3. The module may be already locked onto this piece of rock and be waiting for the information from the scan across its surface which is just beginning.
The circuitry will be described with reference to each of the above conditions. The signals which are available are the timing pulsesat terminal 0; a signal representing the scan leaving each piece of rock, i.e., representing the right edge at terminal I; and a signal representing the scan starting across each piece of rock, i.e., representing the left edge, at terminal H. The signals at upper terminal A, representing the 20 channel signals, are not'used by this portion of the circuit and are carried by a cable to the lower terminal A and thence to the circuitry of'FlG. 8.
In condition (1') referred to above, the module is locked onto another piece of rock. As the scan reaches the left edge of the piece of rock in-question, there will be a signal at terminal H; This signal-passes through all the modules in order as is indicated byblock 100, shown in a broken line, representing the preceding module. The signal is passed through the preceding module and appears on conductor 101. The signal may be in the form of a pulse going'from 0 to l and back to 0. It will be'seen that the signalon conductor'l0l is applied as one input to AND gate 102, as one input to AND gate 103,
and as one input to AND gate 104.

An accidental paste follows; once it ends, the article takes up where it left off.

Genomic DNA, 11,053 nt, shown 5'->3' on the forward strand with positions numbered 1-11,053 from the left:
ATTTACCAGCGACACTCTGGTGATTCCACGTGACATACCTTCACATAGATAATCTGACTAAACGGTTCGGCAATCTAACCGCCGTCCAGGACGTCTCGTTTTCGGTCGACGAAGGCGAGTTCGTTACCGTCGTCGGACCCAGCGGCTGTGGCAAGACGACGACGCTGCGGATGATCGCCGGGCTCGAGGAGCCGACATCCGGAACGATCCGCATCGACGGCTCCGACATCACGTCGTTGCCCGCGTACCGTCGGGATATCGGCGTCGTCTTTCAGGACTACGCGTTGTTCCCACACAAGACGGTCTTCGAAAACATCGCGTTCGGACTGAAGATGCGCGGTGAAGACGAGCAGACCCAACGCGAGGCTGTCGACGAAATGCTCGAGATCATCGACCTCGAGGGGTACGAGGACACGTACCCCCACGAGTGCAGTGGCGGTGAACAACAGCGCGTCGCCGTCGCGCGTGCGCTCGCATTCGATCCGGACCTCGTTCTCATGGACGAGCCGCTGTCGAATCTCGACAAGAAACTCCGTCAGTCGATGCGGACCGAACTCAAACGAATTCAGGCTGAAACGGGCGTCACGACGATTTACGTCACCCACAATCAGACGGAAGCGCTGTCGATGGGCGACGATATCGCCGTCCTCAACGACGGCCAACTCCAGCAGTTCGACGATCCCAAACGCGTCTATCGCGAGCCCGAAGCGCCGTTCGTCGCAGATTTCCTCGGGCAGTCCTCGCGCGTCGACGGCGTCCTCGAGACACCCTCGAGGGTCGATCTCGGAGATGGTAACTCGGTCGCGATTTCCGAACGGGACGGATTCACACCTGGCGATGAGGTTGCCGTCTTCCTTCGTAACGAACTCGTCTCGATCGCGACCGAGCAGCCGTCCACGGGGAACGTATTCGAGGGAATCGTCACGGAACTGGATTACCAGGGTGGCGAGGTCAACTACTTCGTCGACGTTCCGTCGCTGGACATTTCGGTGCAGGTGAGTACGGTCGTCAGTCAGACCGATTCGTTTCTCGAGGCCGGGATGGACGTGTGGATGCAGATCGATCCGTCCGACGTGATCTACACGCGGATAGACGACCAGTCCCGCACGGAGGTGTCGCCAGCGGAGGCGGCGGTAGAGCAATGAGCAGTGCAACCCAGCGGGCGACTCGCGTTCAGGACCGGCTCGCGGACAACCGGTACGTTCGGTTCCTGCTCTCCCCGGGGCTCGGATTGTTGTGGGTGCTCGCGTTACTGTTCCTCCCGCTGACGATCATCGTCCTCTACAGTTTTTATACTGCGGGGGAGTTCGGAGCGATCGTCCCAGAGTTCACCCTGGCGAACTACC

A single-shotmultivibrator or SSM, shown as has one output (indicated as the one" output) connected as an input to AND gate 102 via conductor'l30 and the other output (indicated as the zero output)connected"as an input to AND gate.103viaconductor'129. SSM 105 is in its untriggered or rest state, as will be subsequently described, because the module islocked onto another piece of rock. Therefore, there is no signal (i.e;, a O level).onconductor while there is a signal(i.e.', a I level) ODCOII'dIICIOl" 129'. Thus, when a signal representing theleft" edge of a rock appearson conductor 101 it does not alter the condition of AND'gate 102 and the output fromiAND gate 102 will remain at 0 level. However, AND gate 103 has enabling signals at two of its three inputs as has beendescribedjthat isone representing the rock edge from conductor llll and'the other from SSM 105'. The third input to AND gate 103 comes-from the output of NAND gate 106. The purpose of NAND gate l06'is to ensure that the module does not'lock onto a piece of rock if another module has locked onto it. Also NAND gate 106 is part of a circuit which prevents this-module from locking onto another piece of rock while it is still making a decision or resetting itself after handling a piece of rock. This will be explained subsequently. Because the module is locked onto another piece of rock the NAND gate 106 isin such a condition that an enabling signal (i.e., a 1 level) is provided at the third input of AND gate 103. Consequently AND gate 103 is enabled and the signal representing the left edge of a piece of rock passes along conductor 107 to the next module.